The result can be seen here. In just ten rounds we are able to finish 84
projects. Quite remarkable.
Projects that take longer
In reality we usually don’t finish all projects in each round. Instead we have
projects move over to the next round. We model this by reducing the finish
rate to the difference between the development capacity and the started
What this essentially means is that we can only finish projects, when there is
more capacity in development compared to started projects. The result is,
that we reach a ceiling of finished projects, while the number of started
projects keeps increasing. We are all busy but nothing gets done!
 > Development @ 3 [Ideas] > Projects @ Development Projects > Started @ Development Started > Finished @ Development - Started
The system is so overwhelmed that it stops finishing projects. From round seven
on the system is only able to start new projects without ever finishing anything
ever after. The started projects are ever growing.
The fix for this is of course to limit the number of projects we start! To do
this, we adjust the rate of started projects similarly to the finish rate.
This improves the amount of finished projects to 27 after ten rounds.
 > Development @ 3 [Ideas] > Projects @ Development Projects > Started @ Development - Started Started > Finished @ Development - Started
We can create an even better outcome by reducing the rate of started projects
 > Development @ 3 [Ideas] > Projects @ Development Projects > Started @ Development - (2 * Started) Started > Finished @ Development - Started
This time we are finishing 48 projects!
Reducing the number of projects started even more does not have any effect at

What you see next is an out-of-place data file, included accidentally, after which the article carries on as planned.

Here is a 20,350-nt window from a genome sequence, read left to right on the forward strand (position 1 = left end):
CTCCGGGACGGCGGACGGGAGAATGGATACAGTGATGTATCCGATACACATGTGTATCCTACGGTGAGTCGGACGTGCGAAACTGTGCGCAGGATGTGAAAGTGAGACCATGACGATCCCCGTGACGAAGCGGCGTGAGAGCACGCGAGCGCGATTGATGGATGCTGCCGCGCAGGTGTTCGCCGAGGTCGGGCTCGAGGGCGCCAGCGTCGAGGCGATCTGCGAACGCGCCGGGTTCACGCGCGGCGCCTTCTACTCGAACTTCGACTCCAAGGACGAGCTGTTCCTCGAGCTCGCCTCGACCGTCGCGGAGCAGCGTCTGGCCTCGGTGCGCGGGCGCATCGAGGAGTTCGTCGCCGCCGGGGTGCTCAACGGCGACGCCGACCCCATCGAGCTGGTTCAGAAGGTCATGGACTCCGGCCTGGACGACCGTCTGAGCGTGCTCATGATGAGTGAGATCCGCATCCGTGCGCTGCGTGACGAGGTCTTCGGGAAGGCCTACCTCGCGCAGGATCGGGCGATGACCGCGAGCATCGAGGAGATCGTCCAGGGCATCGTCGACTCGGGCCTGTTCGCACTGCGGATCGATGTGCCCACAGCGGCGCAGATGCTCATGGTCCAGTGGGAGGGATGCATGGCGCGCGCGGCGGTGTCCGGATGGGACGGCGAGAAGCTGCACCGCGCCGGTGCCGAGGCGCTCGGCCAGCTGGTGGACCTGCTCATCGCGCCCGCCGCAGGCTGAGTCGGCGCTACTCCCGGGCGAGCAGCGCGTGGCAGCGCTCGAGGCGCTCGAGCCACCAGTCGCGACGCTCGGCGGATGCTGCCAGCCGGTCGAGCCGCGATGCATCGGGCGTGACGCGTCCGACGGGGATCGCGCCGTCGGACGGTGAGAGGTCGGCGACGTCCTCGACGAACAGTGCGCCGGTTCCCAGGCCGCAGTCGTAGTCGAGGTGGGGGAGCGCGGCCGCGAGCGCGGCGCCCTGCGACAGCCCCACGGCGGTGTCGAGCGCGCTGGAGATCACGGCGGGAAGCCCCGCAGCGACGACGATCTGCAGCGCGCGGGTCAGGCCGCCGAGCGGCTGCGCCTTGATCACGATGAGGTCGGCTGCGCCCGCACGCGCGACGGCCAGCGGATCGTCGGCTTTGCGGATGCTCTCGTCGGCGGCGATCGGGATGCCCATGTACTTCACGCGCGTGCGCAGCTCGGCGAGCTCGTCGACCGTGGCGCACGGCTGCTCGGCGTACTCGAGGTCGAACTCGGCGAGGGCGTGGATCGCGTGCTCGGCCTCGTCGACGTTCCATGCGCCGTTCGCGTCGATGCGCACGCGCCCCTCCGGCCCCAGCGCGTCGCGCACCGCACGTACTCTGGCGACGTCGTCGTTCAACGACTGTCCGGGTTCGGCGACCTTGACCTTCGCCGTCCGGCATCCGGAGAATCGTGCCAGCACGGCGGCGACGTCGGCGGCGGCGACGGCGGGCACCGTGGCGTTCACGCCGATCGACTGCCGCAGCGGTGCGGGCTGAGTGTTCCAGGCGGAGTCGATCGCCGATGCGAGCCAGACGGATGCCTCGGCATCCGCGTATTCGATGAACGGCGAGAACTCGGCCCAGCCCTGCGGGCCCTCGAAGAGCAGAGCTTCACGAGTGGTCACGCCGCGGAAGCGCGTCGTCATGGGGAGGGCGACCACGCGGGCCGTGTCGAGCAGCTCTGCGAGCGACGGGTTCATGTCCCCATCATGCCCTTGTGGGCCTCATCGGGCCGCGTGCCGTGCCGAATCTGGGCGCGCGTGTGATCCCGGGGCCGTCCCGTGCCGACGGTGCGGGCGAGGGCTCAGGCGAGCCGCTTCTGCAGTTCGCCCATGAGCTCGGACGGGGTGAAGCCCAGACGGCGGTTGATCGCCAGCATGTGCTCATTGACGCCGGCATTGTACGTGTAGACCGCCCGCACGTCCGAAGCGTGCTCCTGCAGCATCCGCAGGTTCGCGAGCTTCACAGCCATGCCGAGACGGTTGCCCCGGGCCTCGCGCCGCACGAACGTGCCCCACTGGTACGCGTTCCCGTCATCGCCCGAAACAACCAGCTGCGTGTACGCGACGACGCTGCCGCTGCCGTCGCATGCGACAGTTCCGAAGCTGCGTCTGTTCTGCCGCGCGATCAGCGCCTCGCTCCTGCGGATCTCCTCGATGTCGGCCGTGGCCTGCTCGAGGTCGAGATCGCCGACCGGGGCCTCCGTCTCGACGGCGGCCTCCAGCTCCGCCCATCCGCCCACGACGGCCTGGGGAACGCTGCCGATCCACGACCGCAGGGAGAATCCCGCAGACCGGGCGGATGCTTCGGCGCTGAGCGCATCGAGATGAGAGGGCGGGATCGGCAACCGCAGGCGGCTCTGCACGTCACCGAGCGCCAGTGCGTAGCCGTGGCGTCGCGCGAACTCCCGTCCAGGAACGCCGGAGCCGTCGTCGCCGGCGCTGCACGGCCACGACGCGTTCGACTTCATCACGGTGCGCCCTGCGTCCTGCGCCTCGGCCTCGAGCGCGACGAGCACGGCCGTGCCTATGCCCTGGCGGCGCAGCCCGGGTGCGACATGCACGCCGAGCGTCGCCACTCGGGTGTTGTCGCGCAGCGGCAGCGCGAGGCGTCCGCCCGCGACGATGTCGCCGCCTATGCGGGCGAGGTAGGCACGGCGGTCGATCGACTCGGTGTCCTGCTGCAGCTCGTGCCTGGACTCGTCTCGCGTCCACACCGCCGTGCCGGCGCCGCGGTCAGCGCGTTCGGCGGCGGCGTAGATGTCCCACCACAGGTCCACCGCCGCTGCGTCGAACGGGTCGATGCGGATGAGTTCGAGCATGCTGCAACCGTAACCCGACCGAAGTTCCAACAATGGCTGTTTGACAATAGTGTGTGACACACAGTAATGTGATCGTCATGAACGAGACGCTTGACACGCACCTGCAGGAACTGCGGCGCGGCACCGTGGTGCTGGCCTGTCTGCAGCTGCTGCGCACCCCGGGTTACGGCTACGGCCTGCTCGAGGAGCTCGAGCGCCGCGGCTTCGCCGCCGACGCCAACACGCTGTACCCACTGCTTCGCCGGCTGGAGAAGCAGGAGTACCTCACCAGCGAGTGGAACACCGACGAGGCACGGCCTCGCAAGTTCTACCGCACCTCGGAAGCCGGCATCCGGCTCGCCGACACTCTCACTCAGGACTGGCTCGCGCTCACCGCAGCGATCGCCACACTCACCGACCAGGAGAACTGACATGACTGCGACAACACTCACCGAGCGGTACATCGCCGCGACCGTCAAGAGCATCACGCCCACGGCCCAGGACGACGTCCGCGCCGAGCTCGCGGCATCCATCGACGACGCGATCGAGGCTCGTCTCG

this point. The only way to improve the system’s output is by adding more
I want to highlight two key insights here. The first one is that we can improve
the output of a team or an organization by limiting work in progress.
Fundamentally this means that we need to find the sweet spot between starting
and finishing projects. A system that rewards starting projects will inherently
fall into the trap of having too much WIP and eventually not be able to finish
The role of management and leadership is to introduce barriers into when and how
to start a new project. Additionally, celebrating finished projects that meet
the quality bar is also important. Finishing a project and handing over the
technical debt to another team means it is not finished.
The second insight is that having small batches is favorable compared to large
projects that are taken over into the next rounds. If the projects are of a size
that can be finished within an iteration, the system is able to get a lot more
The larger an organization is, the more likely large projects become. More
people and teams need to align on a solution and more sign-offs are required
from different departments. Limiting the number of those large projects in